Hafida Hdoubane, Morocco’s first female mountain guide, is leading the way to gender equality in Morocco’s tourism industry.
Rabat – Twenty-five years ago, there were no certified female mountain guides in Morocco. In 1994, Marrakech-born mountaineer Hafida Hdoubane changed that when she became the first woman to receive an official mountain guide license.
Hdoubane has since found spectacular success in Morocco’s mountain trekking industry. She has her own tour company and leads mountain treks and cultural exchanges with international touring companies Intrepid Travel and Peak DMC.
Yet men dominate the tour guide industry in Morocco (making up 97% of guides, according to Zina Bencheikh, the manager of Peak DMC Marrakech). At the hands of Moroccan women, that landscape is starting to change.
The oldest of five daughters, Hdoubane grew up shouldering responsibility. She always wanted to prove that she was strong.
After a hiking trip in the Montserrat and Pyrenees mountains in Spain during university, Hdoubane was inspired to start climbing in Morocco. She then took the certification exam— an intensive three-day test—and passed.
“Moroccans didn’t really know what it meant to be a mountain guide back then,” Hdoubane told Conde Nast Traveler. “Many of the guides were European. Showing Moroccans that the job existed was important.”
The mountaineering industry in Morocco has grown since 1994. Until recently, the numbers of female mountain guides have remained stagnant. In March, Hdoubane told the BBC she was one of 10 total female mountain guides in the country. Women represent similarly low percentages of guides that lead city or cultural tours.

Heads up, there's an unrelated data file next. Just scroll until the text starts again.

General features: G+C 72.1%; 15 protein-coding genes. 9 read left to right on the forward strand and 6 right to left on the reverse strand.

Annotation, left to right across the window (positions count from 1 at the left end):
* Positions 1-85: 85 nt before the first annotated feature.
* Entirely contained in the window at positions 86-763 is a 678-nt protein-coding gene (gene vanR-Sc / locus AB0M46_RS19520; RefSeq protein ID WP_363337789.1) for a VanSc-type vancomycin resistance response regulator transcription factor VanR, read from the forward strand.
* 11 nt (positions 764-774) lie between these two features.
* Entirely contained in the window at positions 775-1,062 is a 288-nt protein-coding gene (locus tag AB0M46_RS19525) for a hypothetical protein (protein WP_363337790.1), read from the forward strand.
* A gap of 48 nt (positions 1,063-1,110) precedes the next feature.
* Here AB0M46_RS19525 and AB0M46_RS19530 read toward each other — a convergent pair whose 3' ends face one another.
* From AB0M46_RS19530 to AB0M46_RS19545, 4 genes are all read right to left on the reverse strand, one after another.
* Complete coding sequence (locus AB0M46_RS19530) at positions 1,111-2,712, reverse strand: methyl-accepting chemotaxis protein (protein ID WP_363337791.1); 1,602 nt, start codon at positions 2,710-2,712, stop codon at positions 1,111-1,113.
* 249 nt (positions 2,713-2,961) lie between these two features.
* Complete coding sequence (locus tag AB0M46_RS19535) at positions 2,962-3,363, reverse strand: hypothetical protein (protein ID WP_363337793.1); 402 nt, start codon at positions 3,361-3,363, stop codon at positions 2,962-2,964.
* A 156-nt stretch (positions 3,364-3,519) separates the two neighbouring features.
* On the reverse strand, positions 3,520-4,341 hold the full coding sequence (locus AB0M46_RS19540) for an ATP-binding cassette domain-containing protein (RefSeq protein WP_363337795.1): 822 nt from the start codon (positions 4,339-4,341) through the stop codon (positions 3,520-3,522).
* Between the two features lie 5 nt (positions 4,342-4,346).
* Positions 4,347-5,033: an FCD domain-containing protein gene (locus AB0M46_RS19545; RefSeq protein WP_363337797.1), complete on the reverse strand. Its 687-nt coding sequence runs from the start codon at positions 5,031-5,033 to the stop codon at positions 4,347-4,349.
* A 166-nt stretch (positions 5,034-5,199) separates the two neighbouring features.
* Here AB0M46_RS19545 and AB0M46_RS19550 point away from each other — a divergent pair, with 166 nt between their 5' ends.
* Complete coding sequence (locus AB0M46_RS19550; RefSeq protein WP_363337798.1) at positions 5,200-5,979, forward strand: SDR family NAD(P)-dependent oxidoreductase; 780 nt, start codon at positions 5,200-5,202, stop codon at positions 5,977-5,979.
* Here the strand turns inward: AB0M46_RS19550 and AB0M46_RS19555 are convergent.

Women face far higher unemployment rates than do men in Morocco across industries (only 25% of women ages 15 and older work compared to 74% of men, according to the United Nations Human Development Reports). In the tour guide sector, the root of the issue is often bureaucratic.
Bencheikh, who is working on Peak DMC’s initiative to employ more female guides for their programs in Morocco, pushed Morocco’s Ministry of Tourism to issue new tour guide licenses for the first time in a decade in 2017. This has been one of the regulatory barriers preventing women from becoming guides. Several women applied and received licenses. By 2018, 16% of the Peak DMC guides for its Morocco branch were women.
Efforts by Peak DMC and other companies to employ more female guides will benefit women everywhere, Moroccan or not, Hdoubane said. One reason is that female tour guides have access to the spaces male tour guides might not. Several of her tours take advantage of this.
Hdoubane leads an Intrepid Travel trek that brings women tourists to speak with Amazigh (Berber) women in isolated areas of Morocco.
“I’m a bridge between these two worlds, and I love it because I feel like I help women,” she said. “Women from all over the world, and women here who have a lot of things to offer and not many people to help them.”
Thanks in part to Hdoubane’s visibility, those numbers are increasing: “More women followed [me] as guides, and [more] will follow.” She remains hopeful for the future of women in the mountain guide industry.